This hasn't always been the case though. In earlier releases, LTSP produced images that weren't related to the server distro. Earlier LTSP images were more like a distro of their own. Now, you can choose your server flavor and produce images of the same flavor. This allows you to keep using the distro you are familiar with on the server and on your thin clients.

Remember: things you install on your server are not installed onto your LTSP images. Within your server lives a mini-distro that is used to build the LTSP images. To access your building distro, you must chroot into it from your server. Simply type the following:

$ sudo chroot /opt/ltsp/i386

You are now working on your LTSP image distro root directory. This environment is what images will be built from. From here on, all you need to do to install software is type your standard distro shell commands. Let's try a small shell picture viewer as an example (this will be useful later):

$ apt-get install zgv

To exit from the chroot session and build the new image that now will contain the zgv command, do the following:

$ exit                    # to exit the chroot session
$ sudo ltsp-update-image  # to build the update image

After the image is built, reset your PXE boot client, press Ctrl-Alt-F1 to go to the shell session and check that zgv is available. In my setups, Ctrl-Alt-F1 always is a shell session, regardless of the settings in the lts.conf file.

Building the image is a time-consuming task, so you probably will want to wait until all needed packages are installed and built, and test once rather than multiple times.

For the objectives in this article, you will need to install a VNC client so you can connect to a Mac OS X session and the Citrix XenApp client.

Connecting to Mac OS X

First, set your MAC to allow incoming connections. Go to your Mac OS X server and open System Preferences. Under Internet and Network, click Sharing, then select the Screen Sharing check box. Next, click the Computer Settings button, check Anyone may request permission to control screen, and click VNCs viewer may control screen with password, and set a password. If you don't set this option, you will receive a “No matching security types” error each time you try to connect to your Mac OS X system (Figure 4).

Figure 4. Mac OS X Enable Remote Access

Now, back to the LTSP server. Install the VNC client and VNC server (I used xvnc4viewer, because it was available in the Ubuntu 9 repositories, but you may use any VNC client that is available for your distro):

$ sudo chroot /opt/ltsp/i386
$ apt-get install xvnc4viewer vnc4server

I know it doesn't make much sense to install a VNC server on your “client” image; however, you will need the vncpasswd command from it later.

Because your LTSP image and your main LTSP server are siblings, you are free to test software behavior on your server first. Bear in mind that they are closely related, but not identical twins. Just because the server is able to do something, doesn't ensure that the LTSP image also will be able to do it. However, if something doesn't work on your server, don't waste your time trying to make it work on the LTSP image either.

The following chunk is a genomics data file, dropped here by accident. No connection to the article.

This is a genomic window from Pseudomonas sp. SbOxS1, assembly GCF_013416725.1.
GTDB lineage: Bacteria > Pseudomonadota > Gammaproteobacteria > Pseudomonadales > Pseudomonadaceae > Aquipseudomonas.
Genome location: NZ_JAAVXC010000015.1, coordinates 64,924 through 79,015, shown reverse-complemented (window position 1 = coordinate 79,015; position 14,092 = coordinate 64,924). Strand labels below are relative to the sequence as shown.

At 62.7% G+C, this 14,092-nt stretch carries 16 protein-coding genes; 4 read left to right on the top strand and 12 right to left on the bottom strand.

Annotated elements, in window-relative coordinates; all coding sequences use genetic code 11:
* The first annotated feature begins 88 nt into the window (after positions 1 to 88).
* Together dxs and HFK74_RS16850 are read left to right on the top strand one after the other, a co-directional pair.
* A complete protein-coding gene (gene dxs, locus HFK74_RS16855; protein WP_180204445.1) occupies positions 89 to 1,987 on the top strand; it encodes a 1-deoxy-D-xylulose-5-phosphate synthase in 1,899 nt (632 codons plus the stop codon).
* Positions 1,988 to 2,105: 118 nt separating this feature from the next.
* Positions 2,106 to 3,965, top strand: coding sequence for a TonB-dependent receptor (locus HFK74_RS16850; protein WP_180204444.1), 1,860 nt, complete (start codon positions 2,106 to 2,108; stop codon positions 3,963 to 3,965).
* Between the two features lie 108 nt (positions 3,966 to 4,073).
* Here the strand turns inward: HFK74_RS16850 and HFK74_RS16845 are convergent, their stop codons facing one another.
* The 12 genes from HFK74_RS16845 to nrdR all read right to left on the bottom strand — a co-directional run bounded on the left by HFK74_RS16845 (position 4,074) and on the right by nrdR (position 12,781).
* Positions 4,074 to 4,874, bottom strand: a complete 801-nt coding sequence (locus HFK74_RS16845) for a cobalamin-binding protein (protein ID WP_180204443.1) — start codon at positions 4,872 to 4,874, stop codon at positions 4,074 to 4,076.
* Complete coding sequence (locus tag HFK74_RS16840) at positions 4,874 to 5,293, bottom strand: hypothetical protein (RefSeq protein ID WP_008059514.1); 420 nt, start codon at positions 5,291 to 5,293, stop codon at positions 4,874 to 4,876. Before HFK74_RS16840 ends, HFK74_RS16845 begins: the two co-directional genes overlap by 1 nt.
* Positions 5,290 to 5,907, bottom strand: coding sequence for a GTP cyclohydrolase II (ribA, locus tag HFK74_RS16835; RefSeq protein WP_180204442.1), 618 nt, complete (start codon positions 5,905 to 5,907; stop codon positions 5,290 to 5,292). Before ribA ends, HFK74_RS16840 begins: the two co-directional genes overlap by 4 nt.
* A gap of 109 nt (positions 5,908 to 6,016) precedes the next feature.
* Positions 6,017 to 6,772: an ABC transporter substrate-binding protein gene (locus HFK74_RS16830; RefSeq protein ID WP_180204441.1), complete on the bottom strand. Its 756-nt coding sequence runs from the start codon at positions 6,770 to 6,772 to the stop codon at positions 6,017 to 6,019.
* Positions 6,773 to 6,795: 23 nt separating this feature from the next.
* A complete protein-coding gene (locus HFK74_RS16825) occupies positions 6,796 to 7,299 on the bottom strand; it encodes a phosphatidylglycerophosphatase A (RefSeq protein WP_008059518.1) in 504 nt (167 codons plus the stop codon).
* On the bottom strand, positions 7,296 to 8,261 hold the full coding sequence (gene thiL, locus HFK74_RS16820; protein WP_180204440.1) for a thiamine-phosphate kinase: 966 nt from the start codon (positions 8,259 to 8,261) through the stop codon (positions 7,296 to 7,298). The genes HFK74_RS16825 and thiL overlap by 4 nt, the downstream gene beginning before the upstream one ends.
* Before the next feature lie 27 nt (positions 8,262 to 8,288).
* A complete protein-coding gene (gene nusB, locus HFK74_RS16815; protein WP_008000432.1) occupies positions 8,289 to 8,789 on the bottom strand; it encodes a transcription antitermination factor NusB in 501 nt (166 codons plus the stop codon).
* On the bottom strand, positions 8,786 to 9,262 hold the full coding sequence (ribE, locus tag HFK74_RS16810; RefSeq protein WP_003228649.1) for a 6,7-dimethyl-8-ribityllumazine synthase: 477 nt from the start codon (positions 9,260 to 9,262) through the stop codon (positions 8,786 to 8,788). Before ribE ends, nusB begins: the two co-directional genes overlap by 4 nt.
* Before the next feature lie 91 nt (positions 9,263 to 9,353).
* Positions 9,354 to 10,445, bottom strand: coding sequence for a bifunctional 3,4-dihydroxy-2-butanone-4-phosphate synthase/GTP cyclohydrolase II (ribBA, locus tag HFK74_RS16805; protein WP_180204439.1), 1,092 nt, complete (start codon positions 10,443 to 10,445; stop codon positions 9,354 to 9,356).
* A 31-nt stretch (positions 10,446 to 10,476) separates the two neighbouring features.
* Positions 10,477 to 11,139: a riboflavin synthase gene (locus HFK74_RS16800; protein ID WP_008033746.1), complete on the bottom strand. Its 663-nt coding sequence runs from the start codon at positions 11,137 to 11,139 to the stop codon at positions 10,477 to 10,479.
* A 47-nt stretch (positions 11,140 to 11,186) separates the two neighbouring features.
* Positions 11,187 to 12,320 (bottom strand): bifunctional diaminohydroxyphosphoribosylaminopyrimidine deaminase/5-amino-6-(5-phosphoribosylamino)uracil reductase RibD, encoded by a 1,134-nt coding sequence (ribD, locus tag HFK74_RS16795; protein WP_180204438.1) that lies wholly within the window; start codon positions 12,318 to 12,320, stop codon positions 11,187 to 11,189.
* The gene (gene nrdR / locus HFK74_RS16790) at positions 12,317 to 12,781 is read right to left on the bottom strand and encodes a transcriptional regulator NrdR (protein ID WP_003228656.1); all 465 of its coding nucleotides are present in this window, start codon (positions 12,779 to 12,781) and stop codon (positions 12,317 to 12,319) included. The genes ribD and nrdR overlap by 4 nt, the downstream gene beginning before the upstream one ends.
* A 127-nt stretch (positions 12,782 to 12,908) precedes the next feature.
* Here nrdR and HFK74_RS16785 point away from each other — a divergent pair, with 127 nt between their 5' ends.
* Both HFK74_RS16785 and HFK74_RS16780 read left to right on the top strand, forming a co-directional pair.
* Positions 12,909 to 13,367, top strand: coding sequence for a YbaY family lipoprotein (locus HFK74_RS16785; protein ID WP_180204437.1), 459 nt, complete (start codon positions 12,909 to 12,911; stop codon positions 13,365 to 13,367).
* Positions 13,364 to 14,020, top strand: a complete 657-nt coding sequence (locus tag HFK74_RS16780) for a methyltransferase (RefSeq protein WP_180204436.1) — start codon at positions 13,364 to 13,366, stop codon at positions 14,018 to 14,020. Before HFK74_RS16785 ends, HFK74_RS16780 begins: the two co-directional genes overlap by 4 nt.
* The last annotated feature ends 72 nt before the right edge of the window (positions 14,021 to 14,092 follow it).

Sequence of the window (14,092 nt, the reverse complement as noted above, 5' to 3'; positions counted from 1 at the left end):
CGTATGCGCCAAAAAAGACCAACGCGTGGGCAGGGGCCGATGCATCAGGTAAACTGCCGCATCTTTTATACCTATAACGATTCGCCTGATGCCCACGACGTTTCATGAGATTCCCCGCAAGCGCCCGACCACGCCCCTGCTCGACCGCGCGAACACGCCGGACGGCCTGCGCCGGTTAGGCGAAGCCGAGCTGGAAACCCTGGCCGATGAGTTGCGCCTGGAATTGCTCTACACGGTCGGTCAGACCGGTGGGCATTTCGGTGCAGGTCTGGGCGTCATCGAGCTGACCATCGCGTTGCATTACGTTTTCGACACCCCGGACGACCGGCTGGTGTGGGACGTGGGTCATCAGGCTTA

To test from your server, install xvnc4viewer directly on your server, and start a connection to your Mac. You must use the -FullColor option; if you don't, your MAC will not allow the connection:

$ xvnc4viewer -FullColor -FullScreen your.mac.ip.address

You will get a VNC authentication window asking for the password you set earlier on your Mac. Next, you should see a beautiful Aqua Mac OS desktop on top of your Linux screen!

This is great, but the password window doesn't work correctly on the LTSP image. Because you didn't load a window manager before the VNC viewer, the authentication window pops up with no mouse pointer visible, and you need to click on the box to start writing. So, let's avoid that problem. Go back to the chroot session for your LTSP image, and type vncpasswd. This will create the .vnc/passwd file, which you will use as a parameter to your xvnc4viewer command. Move the newly created file to /usr/share/ltsp/vnc-passwd.

Now, you need to create a screen script for this VNC session. Those scripts are in the /usr/share/ltsp/screen.d folder. Change directories to that folder, copy the rdesktop screen script and modify it to be a VNC script. Call this new script vnc1, and make it look like this:


PATH=/bin:$PATH; export PATH
. /usr/share/ltsp/screen-x-common


if [ -x /usr/share/ltsp/xinitrc ]; then

xinit $xinitrc /usr/bin/xvnc4viewer ${VNCVIEWER_OPTIONS} \
               -- ${DISPLAY} vt${TTY} ${X_ARGS} -br >/dev/null

Now, exit your chroot session, and edit the /var/lib/tftpboot/ltsp/i386/lts.conf file. You should add two new parameters, and set your screen_04 to use your new script. It now should look something like this:

    VNC_OPTIONS  = "-FullColor -passwd /usr/share/ltsp/vnc-passwd"
    VNC_SERVER   = your.mac.ip.address
    SCREEN_04    = vnc1

Next, rebuild your LTSP image with the ltsp-update-image command, wait for the process to end and test it on your PXE boot client. Press Ctrl-Alt-F4, and you should see a Mac remote session.

Because the objective is thin-client corporate infrastructure, you most likely will want to have multiple connections to your Mac OS “server”. For this, there is Aqua Connect Terminal Server. Using it, you can connect several remote users to a single Mac OS X server (remember to double-check Apple's licensing terms).

Connecting to Citrix